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Tony Award-winning The Drowsy Chaperone at JU April 3-6
The Tony Award-winning play The Drowsy Chaperone April 3-6 at Jacksonville University is a clever tribute to the “Great American Musical” tradition -- with a sarcastic twist sure to delight anyone who appreciates Broadway shows.
The production by the JU divisions of Music and Theatre, which won five Tony Awards and seven Drama Desk Awards in 2006, was originally conceived by Bob Martin and Don McKellar. A nostalgic evening of wit, exciting dance numbers and great singing voices, it is classic Broadway fare with a snarky edge.
As a spoof on musicals, the romp never leaves the small apartment of a devoted and slightly Mad Hatter-like narrator, “Man in Chair” (senior theater major David Bilbray). When this die-hard fan of musical theater dusts off his favorite cast album, a 1928 smash called The Drowsy Chaperone magically bursts to life and the audience is immersed in the glamorous, over-the-top comical tale of a celebrity bride and her uproarious wedding day.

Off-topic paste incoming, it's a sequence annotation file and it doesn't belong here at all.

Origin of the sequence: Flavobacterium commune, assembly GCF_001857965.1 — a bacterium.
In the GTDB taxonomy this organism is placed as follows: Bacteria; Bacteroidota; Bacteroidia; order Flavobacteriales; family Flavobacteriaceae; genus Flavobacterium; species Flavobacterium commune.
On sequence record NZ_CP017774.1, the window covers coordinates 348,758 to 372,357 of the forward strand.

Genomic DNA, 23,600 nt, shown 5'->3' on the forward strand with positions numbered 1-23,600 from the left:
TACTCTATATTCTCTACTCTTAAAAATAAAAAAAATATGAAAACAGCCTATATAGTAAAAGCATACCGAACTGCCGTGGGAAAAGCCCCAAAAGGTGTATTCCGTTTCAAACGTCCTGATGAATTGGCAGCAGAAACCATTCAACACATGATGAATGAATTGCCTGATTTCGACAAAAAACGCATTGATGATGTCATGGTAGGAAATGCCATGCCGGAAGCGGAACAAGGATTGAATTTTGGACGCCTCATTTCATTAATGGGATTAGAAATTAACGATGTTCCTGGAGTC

JU’s production is under the direction by JU theater Prof. Deborah Jordan, with choreography by Jacksonville’s Curtis J. Williams and musical direction by JU music theater Prof. Jay Ivey. A send-up of the conventions of musical comedy, the play has been lauded as one of the wittiest, zaniest shows to hit Broadway.
The Drowsy Chaperone (music theater junior Lexi Inks) dazzles the audience with her rendition of “As We Stumble Along.” Other memorable musical numbers include Janet Van de Graff (music theater sophomore Rachel Romo) performing “Show Off”; Alec Hadden’s “I Am Adolpho,” the tale of the sordid Latin lover; and the snazzy tap number “Cold Feets” (musical theater freshmen Matt Robertson and Parker Lawhorne). Endearing gangsters disguised as chefs (Wayne Woodson, Chris Robertson); the cigar-chomping producer Mr. Feldzig (James Webb); and the adorable Kitty (Victoria Miller) add to the cast in comic supporting roles.
The Drowsy Chaperone is presented through special arrangement with Music Theatre International (MTI). Critics have praised it as "irresistible,” “a witty, winning, refreshing cocktail of a show" and “delightful and sparkling entertainment.” The accolades are well-earned for this clever and witty production with uproarious songs and great performances.
More information: Prof. Jay Ivey, JU Assistant Professor of Voice and Music Theater, (904) 256-7334.
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